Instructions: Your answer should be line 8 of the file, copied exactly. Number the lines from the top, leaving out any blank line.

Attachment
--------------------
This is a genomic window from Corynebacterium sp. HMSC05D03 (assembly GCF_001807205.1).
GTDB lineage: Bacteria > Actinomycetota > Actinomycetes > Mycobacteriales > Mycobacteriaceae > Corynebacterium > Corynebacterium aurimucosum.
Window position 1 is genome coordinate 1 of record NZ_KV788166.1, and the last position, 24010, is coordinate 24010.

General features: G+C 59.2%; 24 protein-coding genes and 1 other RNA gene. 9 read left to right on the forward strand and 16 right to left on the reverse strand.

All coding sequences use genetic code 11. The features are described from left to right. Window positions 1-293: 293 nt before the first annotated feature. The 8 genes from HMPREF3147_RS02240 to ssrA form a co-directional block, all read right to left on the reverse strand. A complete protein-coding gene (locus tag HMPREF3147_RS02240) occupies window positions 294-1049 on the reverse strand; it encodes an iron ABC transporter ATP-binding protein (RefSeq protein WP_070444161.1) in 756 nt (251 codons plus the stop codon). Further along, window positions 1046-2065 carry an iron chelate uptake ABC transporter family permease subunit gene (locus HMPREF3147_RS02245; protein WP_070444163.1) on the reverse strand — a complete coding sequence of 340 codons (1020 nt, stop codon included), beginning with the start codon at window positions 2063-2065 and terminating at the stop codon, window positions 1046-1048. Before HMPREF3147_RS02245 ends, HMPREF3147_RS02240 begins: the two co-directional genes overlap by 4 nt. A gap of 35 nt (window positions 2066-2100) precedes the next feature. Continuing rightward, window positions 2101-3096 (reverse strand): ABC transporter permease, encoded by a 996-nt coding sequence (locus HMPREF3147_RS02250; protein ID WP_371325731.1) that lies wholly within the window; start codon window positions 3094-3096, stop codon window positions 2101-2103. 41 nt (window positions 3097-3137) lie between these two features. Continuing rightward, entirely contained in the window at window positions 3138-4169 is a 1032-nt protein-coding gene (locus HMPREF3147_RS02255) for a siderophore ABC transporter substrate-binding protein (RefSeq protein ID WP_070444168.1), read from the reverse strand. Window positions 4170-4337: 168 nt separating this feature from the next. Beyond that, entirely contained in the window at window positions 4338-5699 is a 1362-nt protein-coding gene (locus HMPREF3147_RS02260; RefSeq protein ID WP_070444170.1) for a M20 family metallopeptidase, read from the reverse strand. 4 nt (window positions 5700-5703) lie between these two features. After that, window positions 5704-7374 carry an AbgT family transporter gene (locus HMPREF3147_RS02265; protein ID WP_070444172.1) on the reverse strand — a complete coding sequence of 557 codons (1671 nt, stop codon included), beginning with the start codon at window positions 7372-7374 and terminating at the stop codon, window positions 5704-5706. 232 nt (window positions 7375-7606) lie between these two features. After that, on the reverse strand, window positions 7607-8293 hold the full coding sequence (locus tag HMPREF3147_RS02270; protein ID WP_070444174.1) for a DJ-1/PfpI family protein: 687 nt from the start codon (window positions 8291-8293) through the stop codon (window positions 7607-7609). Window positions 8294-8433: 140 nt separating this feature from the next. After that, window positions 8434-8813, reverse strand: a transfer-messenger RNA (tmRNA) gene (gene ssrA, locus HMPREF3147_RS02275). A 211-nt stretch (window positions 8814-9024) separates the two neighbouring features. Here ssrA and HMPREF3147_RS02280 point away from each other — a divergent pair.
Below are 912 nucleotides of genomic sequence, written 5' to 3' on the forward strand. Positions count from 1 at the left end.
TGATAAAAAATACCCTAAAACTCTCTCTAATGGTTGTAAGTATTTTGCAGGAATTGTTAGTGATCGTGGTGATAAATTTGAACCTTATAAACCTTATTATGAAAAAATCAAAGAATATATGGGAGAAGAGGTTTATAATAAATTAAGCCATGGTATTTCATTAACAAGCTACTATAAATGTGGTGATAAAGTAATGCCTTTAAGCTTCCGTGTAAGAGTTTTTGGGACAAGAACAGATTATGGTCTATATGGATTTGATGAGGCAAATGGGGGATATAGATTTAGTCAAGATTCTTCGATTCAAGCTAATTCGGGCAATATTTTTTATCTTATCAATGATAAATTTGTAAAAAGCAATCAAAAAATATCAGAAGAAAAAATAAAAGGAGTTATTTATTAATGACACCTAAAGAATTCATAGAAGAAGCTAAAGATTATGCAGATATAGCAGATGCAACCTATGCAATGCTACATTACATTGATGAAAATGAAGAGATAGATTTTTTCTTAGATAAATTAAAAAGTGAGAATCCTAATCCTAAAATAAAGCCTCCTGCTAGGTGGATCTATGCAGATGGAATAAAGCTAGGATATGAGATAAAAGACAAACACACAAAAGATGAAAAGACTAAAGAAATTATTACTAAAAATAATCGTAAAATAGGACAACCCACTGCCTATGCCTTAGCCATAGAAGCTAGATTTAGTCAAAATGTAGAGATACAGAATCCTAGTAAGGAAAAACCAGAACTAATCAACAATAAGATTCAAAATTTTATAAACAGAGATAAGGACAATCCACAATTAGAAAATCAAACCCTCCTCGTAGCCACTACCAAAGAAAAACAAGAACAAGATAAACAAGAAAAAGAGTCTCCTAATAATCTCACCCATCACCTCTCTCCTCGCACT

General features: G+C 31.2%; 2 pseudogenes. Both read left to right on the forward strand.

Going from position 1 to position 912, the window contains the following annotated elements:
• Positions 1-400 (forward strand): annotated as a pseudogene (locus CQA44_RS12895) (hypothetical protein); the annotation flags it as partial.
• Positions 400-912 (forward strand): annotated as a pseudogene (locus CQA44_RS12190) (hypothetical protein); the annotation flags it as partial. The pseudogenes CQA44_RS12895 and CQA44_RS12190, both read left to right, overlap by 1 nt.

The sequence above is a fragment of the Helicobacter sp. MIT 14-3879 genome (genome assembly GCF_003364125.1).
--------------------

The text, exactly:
General features: G+C 31.2%; 2 pseudogenes. Both read left to right on the forward strand.